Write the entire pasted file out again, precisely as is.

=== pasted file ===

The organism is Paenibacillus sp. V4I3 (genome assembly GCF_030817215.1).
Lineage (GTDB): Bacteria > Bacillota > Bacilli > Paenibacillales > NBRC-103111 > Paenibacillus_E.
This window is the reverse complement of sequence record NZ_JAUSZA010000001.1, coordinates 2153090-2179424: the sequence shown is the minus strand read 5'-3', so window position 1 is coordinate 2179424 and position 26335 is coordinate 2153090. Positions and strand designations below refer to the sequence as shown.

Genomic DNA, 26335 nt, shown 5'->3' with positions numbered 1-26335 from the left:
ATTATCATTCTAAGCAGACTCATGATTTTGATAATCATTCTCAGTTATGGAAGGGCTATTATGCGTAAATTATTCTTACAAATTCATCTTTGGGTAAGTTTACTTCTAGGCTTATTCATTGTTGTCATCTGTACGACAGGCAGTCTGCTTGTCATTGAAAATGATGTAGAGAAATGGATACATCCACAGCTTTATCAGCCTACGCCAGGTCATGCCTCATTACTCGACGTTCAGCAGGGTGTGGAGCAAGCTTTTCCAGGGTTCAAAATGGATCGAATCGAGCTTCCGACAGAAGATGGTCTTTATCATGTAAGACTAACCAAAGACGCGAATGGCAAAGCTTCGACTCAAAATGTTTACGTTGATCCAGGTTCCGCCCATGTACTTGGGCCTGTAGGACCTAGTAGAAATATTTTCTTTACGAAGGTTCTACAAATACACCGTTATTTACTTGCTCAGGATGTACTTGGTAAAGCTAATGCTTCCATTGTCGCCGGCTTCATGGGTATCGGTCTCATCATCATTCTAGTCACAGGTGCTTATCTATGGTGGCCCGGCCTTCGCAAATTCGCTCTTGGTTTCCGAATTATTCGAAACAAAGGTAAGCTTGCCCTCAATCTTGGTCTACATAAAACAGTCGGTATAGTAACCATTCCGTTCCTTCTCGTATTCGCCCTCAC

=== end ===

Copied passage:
The organism is Paenibacillus sp. V4I3 (genome assembly GCF_030817215.1).
Lineage (GTDB): Bacteria > Bacillota > Bacilli > Paenibacillales > NBRC-103111 > Paenibacillus_E.
This window is the reverse complement of sequence record NZ_JAUSZA010000001.1, coordinates 2153090-2179424: the sequence shown is the minus strand read 5'-3', so window position 1 is coordinate 2179424 and position 26335 is coordinate 2153090. Positions and strand designations below refer to the sequence as shown.

Genomic DNA, 26335 nt, shown 5'->3' with positions numbered 1-26335 from the left:
ATTATCATTCTAAGCAGACTCATGATTTTGATAATCATTCTCAGTTATGGAAGGGCTATTATGCGTAAATTATTCTTACAAATTCATCTTTGGGTAAGTTTACTTCTAGGCTTATTCATTGTTGTCATCTGTACGACAGGCAGTCTGCTTGTCATTGAAAATGATGTAGAGAAATGGATACATCCACAGCTTTATCAGCCTACGCCAGGTCATGCCTCATTACTCGACGTTCAGCAGGGTGTGGAGCAAGCTTTTCCAGGGTTCAAAATGGATCGAATCGAGCTTCCGACAGAAGATGGTCTTTATCATGTAAGACTAACCAAAGACGCGAATGGCAAAGCTTCGACTCAAAATGTTTACGTTGATCCAGGTTCCGCCCATGTACTTGGGCCTGTAGGACCTAGTAGAAATATTTTCTTTACGAAGGTTCTACAAATACACCGTTATTTACTTGCTCAGGATGTACTTGGTAAAGCTAATGCTTCCATTGTCGCCGGCTTCATGGGTATCGGTCTCATCATCATTCTAGTCACAGGTGCTTATCTATGGTGGCCCGGCCTTCGCAAATTCGCTCTTGGTTTCCGAATTATTCGAAACAAAGGTAAGCTTGCCCTCAATCTTGGTCTACATAAAACAGTCGGTATAGTAACCATTCCGTTCCTTCTCGTATTCGCCCTCAC